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05DJIBOUTI512 2005-05-27 09:45:00 CONFIDENTIAL Embassy Djibouti
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					C O N F I D E N T I A L SECTION 01 OF 02 DJIBOUTI 000512 



E.O. 12958: DECL: 05/26/2015

REF: STATE 092721

Classified By: Ambassador Marguerita D. Ragsdale.
Reasons 1.4 (B) and (D).

1. (C) Summary: Djibouti's new Minister of Foreign Affairs
is pleased with the outcome of the May 13 stopover visit to
Washington of President Guelleh (see reftel) and reviewed
with Ambassador key aspects of Guelleh's meetings with
Secretary Rice, NSC Africa Director Courville, USAID

Administrator Natsios and IRI representatives. The visit had
been seen by Youssuf as an opportunity for Guelleh to
re-affirm close strategic ties of Djibouti with the U.S., to
seek development assistance for Djibouti and to encourage
investment in energy production and water access. The
much-respected new Foreign Minister, an Afar who had been
acting Foreign Minister since the illness of his predecessor
in March, is expected to bring energy, innovation and
dynamism to Djibouti's foreign policy arm in the months
ahead. End summary.

2. (C) Ambassador discussed the recent visit of President
Guelleh to Washington (see reftel) with newly-appointed
Minister of Foreign Affairs, Mahmoud Ali Youssuf, during her
May 26 meeting with Youssuf. Youssuf, who had accompanied
Guelleh during the U.S. visit, conveyed to Ambassador his and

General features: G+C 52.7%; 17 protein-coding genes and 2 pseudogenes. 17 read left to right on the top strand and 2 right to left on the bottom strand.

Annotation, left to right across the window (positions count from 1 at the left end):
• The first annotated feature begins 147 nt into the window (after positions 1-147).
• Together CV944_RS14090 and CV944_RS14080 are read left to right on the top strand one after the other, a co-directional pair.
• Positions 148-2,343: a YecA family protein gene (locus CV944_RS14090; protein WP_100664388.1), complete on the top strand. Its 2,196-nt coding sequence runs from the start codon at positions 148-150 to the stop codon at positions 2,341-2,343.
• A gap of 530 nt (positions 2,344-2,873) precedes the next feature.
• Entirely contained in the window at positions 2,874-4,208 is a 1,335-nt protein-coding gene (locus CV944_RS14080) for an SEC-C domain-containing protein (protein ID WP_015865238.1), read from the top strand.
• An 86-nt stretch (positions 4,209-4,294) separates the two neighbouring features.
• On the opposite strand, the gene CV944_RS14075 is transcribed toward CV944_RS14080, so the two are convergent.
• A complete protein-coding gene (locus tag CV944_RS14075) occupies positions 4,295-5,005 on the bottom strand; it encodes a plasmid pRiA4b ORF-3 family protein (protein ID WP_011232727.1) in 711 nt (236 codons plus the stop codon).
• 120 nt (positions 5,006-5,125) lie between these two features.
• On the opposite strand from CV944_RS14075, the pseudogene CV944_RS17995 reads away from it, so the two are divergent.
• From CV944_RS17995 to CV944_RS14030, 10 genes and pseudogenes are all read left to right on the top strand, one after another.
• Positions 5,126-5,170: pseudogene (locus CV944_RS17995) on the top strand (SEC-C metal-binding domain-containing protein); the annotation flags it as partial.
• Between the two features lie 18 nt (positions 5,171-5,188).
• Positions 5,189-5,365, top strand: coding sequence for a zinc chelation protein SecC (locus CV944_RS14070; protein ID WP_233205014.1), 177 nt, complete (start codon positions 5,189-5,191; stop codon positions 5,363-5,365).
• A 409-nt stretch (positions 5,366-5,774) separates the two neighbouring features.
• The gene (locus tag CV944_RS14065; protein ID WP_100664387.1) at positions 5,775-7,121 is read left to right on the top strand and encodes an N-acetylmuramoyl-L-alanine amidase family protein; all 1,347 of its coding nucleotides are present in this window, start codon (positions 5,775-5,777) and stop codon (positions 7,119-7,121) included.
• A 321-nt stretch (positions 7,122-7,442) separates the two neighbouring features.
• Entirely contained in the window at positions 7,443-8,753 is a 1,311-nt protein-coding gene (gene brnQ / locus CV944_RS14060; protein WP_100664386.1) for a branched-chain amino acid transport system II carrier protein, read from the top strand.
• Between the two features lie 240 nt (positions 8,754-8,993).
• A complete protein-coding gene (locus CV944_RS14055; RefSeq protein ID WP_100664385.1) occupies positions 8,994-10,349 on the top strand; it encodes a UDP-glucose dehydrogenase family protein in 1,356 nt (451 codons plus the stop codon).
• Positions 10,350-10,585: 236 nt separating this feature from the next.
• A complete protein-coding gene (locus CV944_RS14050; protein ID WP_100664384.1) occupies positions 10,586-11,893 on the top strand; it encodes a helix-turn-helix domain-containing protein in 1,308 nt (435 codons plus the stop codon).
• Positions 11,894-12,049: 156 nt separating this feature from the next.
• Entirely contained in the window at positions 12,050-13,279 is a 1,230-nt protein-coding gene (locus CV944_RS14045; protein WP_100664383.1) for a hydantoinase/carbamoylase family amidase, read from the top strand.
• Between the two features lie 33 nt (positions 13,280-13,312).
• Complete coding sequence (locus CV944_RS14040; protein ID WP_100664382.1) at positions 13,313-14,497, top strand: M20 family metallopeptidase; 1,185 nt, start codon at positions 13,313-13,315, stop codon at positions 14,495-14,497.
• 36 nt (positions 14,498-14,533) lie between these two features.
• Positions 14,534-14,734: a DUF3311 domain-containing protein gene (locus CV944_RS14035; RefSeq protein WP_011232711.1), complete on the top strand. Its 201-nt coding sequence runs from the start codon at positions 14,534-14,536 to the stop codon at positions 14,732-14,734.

Guelleh's pleasure over the outcome of the Washington visit.
He said it had been important to have the blessing of the
United States in the aftermath of presidential elections and
to re-confirm the closeness of U.S.-Djiboutian ties. He said
he believed President Guelleh had succeeded well in
explaining the views of Djibouti to the United States and
that all in the Djiboutian delegation thought the President
and Secretary Rice had established a warm rapport. Youssuf
expressed hope that the Secretary had seen Guelleh as a
president who can make a difference in the Horn of Africa,
despite the many tensions there such as between Ethiopia and
Eritrea and in Sudan.

3. (C) Youssuf summarized content of the Secretary
Rice-Guelleh meeting along the same lines as reftel. He said
internally, Guelleh had stressed that democracy is moving
ahead and had promised the Secretary to make the system work
in Djibouti. He said the president had conveyed the
intention to organize regional elections in the next two to
three years and would also make significant strides towards a
legislative system of proportional representation. He also
said Guelleh had pledged to serve out his second term and no
more. Ambassador emphasized the importance of this
commitment to reform saying that the last election had
revealed systemic realities that in many ways were serving to
undermine the progress of democracy in Djibouti even where
there is no malevolent intent in this regard on the part of
the government.

4. (C) Youssuf said Guelleh had made only one request in his
meetings in Washington with Secretary Rice and with USAID
Director Natsios. That request was for development
assistance (DA). He said the president had used the word
"frustration" to describe his concerns in this regard and
that the Secretary had pledged to look into the matter.
USAID Administrator Natsios, Youssuf said, had pointed out in
their meeting that DA "is subject to congressional monitoring
and was more difficult to use without approval of Congress."
With Economic Support Funds (ESF), Youssuf stated, Natsios
had said ESF could be used more in keeping with "government
preferences." Youssuf continued that Guelleh had pointed out
to Natsios that ESF was not a guaranteed form of assistance
and that this reality was of primary concern to Djibouti for
planning purposes.

5. (C) Also in the meeting with Natsios, Youssuf stated that
issues of energy and water had been raised. Guelleh had told
Natsios, according to Youssuf, that Djibouti would like to
look into dedicating additional funds next year to